Wearing a surgical mask does not affect the anaerobic threshold during pedaling exercise





Exercise, Cardiac rehabilitation, Cardiopulmonary function


The effect of wearing a surgical mask on cardiopulmonary function and anaerobic threshold (AT) has not been reported. Thus, we aimed to determine whether cardiopulmonary function and AT vary while wearing surgical masks. Six healthy men were enrolled and underwent the cardiopulmonary exercise (CPX) stress test under two different conditions (with and without a commercially available surgical mask) to evaluate their AT. To confirm that there was no breath leakage, a gas mask connected with a respiratory gas analyser was worn over the surgical mask when the participants performed the CPX. The AT was measured by the V-slope method. Moreover, the AT time, exercise load, oxygen consumption, and ventilation values after the CPX were determined. No significant differences were found between the two conditions. The number of complaints of respiratory distress, however, was significantly higher while wearing a surgical mask. The exercise intensity achieved by each participant was equivalent, irrespective of whether they wore the surgical mask; therefore, wearing a surgical mask does not affect cardiopulmonary function during vigorous exercise.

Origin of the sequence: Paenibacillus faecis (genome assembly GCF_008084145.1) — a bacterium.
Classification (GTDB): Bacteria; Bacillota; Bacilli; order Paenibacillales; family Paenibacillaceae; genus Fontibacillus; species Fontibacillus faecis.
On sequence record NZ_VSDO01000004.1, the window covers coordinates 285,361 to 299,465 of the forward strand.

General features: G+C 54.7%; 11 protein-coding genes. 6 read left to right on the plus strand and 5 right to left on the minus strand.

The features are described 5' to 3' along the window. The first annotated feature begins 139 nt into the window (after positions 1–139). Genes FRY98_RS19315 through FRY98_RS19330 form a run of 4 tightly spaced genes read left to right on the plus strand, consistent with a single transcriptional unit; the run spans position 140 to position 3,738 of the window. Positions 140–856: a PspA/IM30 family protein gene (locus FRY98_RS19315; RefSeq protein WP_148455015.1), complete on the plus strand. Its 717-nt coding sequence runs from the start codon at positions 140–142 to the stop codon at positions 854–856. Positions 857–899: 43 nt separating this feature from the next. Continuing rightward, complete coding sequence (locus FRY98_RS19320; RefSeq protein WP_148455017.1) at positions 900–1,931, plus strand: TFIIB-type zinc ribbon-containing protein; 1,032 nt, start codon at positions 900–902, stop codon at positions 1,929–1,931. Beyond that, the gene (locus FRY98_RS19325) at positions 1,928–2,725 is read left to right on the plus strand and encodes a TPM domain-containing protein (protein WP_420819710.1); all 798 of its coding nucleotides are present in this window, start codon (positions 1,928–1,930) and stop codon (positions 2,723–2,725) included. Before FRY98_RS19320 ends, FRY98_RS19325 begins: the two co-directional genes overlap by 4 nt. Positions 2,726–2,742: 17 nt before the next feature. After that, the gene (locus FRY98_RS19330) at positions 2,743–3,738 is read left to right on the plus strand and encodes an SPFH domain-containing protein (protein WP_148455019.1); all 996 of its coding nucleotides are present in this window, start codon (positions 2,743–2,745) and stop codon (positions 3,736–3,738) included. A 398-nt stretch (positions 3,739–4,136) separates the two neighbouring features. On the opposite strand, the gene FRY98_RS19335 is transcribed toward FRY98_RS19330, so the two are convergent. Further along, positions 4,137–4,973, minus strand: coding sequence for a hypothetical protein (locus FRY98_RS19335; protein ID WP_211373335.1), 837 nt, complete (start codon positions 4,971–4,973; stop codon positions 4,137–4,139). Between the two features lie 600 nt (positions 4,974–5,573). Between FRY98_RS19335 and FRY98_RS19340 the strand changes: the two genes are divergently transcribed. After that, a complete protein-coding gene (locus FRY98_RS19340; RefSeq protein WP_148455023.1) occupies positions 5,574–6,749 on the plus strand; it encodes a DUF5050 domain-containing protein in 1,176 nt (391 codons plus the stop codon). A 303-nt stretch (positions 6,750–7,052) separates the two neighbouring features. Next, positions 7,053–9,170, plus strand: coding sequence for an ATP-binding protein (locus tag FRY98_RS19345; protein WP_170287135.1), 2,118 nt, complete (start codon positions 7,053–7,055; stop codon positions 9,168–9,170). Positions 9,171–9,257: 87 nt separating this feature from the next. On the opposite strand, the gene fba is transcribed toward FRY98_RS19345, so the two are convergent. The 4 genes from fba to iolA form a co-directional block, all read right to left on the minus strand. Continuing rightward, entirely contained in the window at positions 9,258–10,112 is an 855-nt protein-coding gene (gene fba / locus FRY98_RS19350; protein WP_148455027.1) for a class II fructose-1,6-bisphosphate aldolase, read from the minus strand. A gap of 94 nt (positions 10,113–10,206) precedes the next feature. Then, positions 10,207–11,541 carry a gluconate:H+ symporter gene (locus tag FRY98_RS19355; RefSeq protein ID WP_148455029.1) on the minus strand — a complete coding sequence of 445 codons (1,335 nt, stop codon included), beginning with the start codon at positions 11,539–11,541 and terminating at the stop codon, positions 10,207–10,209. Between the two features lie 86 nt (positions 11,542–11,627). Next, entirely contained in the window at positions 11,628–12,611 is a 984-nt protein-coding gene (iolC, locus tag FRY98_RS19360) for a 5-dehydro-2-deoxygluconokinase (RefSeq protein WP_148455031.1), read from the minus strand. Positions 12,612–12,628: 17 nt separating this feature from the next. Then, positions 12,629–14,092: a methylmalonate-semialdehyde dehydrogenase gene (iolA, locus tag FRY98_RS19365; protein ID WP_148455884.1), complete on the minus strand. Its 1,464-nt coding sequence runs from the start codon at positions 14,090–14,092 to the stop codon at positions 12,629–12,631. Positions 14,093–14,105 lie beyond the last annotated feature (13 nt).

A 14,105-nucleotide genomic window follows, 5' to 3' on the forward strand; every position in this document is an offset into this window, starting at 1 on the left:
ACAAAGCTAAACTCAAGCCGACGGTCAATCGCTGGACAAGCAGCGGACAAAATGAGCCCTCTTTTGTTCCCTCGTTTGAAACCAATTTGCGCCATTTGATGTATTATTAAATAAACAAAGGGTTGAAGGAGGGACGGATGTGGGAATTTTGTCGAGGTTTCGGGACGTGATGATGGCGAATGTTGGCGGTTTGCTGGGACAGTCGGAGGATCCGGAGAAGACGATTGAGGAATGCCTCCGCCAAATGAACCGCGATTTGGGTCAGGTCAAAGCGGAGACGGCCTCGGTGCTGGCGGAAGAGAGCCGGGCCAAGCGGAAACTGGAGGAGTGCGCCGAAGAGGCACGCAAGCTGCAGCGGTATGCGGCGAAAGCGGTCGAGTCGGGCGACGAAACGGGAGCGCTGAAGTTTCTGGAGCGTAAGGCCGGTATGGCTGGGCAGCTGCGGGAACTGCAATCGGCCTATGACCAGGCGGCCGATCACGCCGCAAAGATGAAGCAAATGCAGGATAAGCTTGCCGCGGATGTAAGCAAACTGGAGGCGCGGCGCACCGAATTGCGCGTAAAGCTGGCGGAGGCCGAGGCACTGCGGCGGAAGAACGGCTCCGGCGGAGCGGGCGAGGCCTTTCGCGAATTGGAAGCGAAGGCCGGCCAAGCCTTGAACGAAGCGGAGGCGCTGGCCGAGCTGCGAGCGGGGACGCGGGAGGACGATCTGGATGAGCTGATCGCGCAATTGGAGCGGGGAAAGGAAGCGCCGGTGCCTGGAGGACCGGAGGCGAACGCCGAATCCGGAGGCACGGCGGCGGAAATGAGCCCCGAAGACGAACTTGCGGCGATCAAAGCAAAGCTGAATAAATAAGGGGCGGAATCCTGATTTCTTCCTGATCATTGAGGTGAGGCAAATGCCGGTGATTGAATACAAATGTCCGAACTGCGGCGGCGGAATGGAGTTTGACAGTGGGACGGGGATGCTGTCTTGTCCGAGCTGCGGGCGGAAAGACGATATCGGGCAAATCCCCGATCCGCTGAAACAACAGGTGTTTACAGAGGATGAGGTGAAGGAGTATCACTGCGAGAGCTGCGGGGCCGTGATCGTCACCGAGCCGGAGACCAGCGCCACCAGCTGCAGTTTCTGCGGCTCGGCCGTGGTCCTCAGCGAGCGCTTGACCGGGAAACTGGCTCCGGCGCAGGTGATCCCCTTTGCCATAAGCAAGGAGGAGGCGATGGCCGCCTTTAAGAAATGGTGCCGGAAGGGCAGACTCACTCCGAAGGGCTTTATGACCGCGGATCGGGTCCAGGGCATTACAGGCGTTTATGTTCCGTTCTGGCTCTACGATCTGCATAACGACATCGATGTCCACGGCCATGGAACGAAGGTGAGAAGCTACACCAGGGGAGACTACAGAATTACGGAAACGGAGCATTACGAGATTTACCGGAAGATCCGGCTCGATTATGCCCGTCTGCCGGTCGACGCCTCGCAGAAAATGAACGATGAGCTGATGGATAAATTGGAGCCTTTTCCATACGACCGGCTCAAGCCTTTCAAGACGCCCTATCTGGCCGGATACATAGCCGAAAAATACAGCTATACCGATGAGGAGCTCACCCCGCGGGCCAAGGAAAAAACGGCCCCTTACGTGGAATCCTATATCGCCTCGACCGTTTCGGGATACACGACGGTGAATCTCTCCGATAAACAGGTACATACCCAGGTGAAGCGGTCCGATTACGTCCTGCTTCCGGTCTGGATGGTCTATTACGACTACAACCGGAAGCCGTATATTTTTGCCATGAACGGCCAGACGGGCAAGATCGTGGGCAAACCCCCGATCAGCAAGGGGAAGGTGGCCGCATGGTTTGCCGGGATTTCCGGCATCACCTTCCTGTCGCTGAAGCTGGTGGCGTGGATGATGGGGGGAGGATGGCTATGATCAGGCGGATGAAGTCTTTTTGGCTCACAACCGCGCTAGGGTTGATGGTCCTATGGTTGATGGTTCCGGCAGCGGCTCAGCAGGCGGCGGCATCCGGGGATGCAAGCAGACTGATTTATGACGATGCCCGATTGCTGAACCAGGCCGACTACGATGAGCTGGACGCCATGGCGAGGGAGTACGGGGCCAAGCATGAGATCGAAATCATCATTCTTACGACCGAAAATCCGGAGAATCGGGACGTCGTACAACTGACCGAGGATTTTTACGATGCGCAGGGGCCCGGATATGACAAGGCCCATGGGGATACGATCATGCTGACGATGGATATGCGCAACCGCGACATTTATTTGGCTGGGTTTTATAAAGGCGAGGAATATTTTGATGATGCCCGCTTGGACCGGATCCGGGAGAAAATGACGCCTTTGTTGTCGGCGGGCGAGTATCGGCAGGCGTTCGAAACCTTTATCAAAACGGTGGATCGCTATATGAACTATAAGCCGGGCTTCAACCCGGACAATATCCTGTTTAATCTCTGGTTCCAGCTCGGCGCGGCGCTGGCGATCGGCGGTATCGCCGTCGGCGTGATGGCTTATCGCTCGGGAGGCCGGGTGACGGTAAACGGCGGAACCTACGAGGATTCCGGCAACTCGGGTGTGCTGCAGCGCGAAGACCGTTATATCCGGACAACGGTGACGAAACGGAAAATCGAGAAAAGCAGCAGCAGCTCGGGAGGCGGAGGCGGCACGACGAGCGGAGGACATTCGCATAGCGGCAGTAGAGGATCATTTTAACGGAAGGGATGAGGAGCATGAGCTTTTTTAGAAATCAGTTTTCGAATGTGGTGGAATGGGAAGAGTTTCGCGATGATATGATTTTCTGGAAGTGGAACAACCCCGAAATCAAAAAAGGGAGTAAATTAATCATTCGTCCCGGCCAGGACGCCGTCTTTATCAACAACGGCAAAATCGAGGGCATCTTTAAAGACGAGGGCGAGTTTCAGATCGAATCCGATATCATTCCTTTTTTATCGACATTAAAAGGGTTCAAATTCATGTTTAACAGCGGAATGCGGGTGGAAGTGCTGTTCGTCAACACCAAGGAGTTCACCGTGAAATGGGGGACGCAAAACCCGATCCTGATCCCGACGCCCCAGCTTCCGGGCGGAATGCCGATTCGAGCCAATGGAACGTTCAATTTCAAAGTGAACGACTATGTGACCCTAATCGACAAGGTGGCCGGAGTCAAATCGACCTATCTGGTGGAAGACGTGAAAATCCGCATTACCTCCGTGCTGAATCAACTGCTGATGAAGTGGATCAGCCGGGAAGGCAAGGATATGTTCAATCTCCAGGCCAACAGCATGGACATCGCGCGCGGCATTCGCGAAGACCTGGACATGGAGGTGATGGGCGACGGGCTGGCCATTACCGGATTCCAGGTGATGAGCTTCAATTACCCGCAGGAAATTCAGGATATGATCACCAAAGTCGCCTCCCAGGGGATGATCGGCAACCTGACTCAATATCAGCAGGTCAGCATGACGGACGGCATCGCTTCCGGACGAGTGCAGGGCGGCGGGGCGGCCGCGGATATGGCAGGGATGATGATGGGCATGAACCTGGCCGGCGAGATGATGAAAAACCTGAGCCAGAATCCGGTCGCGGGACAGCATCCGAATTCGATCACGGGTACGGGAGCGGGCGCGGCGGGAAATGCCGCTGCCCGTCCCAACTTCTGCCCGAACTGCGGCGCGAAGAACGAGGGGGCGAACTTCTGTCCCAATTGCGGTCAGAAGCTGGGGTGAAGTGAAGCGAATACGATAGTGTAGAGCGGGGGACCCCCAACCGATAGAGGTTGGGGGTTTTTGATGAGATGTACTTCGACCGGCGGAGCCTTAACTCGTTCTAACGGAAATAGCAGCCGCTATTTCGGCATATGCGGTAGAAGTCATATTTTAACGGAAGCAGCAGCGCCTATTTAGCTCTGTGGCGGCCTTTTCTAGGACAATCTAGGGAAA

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How to Cite

Otsuka, A., Komagata, J., & Sakamoto, Y. (2022). Wearing a surgical mask does not affect the anaerobic threshold during pedaling exercise. Journal of Human Sport and Exercise, 17(1), 22–28. https://doi.org/10.14198/jhse.2022.171.03



Sport Medicine, Nutrition & Health